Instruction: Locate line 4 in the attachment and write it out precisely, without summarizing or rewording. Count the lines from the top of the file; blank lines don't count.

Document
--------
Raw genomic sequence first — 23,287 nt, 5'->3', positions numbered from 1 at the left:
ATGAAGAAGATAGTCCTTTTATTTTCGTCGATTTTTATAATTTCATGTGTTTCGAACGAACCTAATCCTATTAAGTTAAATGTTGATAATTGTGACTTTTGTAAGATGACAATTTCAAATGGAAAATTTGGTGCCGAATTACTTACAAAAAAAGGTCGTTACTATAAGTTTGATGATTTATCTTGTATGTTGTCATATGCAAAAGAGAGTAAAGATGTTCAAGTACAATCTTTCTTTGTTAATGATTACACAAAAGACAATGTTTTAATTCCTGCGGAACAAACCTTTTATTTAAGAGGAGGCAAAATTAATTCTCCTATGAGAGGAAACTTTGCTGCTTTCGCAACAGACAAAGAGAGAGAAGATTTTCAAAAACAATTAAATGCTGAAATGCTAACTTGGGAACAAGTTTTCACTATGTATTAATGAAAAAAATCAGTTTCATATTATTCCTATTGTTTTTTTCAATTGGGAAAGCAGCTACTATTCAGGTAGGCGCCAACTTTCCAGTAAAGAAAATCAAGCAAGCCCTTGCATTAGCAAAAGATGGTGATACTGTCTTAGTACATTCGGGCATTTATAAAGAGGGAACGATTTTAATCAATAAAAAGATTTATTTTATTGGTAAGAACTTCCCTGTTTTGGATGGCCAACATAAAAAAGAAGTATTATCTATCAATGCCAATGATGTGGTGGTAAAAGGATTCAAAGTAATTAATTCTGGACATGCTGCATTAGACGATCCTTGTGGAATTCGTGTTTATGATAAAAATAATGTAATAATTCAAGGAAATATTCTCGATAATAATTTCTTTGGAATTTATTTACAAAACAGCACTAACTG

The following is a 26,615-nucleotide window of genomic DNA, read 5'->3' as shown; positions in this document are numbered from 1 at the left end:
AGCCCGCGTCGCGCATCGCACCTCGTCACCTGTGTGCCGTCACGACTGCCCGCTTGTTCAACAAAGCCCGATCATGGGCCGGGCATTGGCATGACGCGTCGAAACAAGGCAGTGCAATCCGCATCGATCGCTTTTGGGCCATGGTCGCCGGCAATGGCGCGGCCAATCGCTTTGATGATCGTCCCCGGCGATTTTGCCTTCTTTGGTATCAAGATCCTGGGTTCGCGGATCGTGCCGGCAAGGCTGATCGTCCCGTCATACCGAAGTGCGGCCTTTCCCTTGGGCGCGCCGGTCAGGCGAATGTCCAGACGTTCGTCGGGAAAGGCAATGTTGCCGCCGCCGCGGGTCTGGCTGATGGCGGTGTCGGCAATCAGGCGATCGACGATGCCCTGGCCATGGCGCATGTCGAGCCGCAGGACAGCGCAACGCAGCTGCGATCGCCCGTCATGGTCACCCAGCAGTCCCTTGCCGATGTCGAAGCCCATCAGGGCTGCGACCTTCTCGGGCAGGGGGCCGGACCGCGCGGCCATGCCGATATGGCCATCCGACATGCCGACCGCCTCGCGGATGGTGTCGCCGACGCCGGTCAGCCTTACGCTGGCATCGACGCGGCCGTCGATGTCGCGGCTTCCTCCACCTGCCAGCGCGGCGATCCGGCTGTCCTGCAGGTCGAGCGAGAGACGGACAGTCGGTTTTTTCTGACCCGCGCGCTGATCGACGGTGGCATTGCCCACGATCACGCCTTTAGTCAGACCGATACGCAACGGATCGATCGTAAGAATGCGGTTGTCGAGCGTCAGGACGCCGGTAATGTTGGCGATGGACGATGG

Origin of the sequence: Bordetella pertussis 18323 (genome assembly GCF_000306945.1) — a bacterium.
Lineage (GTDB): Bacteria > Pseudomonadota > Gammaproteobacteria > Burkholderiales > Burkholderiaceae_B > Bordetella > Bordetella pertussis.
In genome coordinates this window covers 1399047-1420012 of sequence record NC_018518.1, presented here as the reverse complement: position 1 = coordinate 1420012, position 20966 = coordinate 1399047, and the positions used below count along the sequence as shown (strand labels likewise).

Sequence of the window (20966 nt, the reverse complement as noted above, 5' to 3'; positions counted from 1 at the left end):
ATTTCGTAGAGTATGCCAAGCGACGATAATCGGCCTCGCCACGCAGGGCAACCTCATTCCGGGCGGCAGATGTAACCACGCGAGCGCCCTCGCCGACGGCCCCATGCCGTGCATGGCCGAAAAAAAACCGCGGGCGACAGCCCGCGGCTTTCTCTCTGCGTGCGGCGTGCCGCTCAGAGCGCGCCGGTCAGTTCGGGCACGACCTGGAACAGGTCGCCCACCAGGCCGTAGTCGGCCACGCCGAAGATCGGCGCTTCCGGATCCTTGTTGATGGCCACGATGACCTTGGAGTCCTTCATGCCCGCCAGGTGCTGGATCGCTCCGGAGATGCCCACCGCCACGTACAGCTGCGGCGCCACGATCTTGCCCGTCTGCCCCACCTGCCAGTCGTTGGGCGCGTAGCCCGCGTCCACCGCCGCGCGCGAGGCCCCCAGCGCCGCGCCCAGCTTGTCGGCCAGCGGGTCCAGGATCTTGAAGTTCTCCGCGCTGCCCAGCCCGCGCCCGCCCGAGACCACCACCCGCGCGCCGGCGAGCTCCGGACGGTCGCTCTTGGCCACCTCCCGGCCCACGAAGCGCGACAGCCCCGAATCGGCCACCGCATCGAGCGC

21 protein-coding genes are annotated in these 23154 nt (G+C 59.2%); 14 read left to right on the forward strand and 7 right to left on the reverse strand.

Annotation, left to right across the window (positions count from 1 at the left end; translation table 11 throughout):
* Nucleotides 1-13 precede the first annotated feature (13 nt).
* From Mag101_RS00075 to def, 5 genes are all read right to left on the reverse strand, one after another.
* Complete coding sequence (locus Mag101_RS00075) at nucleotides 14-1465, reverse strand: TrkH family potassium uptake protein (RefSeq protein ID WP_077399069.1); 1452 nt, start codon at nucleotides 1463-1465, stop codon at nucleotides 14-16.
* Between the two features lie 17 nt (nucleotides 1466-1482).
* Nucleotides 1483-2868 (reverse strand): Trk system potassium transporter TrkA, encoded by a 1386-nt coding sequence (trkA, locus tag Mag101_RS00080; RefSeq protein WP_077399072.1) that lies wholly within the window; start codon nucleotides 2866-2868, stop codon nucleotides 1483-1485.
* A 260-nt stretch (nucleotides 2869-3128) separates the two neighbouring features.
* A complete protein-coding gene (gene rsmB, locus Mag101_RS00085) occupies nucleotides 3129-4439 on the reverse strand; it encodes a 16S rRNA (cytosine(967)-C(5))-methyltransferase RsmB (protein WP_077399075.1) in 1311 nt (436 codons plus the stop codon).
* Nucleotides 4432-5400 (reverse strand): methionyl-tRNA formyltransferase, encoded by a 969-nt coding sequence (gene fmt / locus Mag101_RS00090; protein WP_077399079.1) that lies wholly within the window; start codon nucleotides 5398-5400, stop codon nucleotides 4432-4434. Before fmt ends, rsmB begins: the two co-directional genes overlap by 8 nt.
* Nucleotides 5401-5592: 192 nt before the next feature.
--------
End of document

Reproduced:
AGCCCGCGTCGCGCATCGCACCTCGTCACCTGTGTGCCGTCACGACTGCCCGCTTGTTCAACAAAGCCCGATCATGGGCCGGGCATTGGCATGACGCGTCGAAACAAGGCAGTGCAATCCGCATCGATCGCTTTTGGGCCATGGTCGCCGGCAATGGCGCGGCCAATCGCTTTGATGATCGTCCCCGGCGATTTTGCCTTCTTTGGTATCAAGATCCTGGGTTCGCGGATCGTGCCGGCAAGGCTGATCGTCCCGTCATACCGAAGTGCGGCCTTTCCCTTGGGCGCGCCGGTCAGGCGAATGTCCAGACGTTCGTCGGGAAAGGCAATGTTGCCGCCGCCGCGGGTCTGGCTGATGGCGGTGTCGGCAATCAGGCGATCGACGATGCCCTGGCCATGGCGCATGTCGAGCCGCAGGACAGCGCAACGCAGCTGCGATCGCCCGTCATGGTCACCCAGCAGTCCCTTGCCGATGTCGAAGCCCATCAGGGCTGCGACCTTCTCGGGCAGGGGGCCGGACCGCGCGGCCATGCCGATATGGCCATCCGACATGCCGACCGCCTCGCGGATGGTGTCGCCGACGCCGGTCAGCCTTACGCTGGCATCGACGCGGCCGTCGATGTCGCGGCTTCCTCCACCTGCCAGCGCGGCGATCCGGCTGTCCTGCAGGTCGAGCGAGAGACGGACAGTCGGTTTTTTCTGACCCGCGCGCTGATCGACGGTGGCATTGCCCACGATCACGCCTTTAGTCAGACCGATACGCAACGGATCGATCGTAAGAATGCGGTTGTCGAGCGTCAGGACGCCGGTAATGTTGGCGATGGACGATGG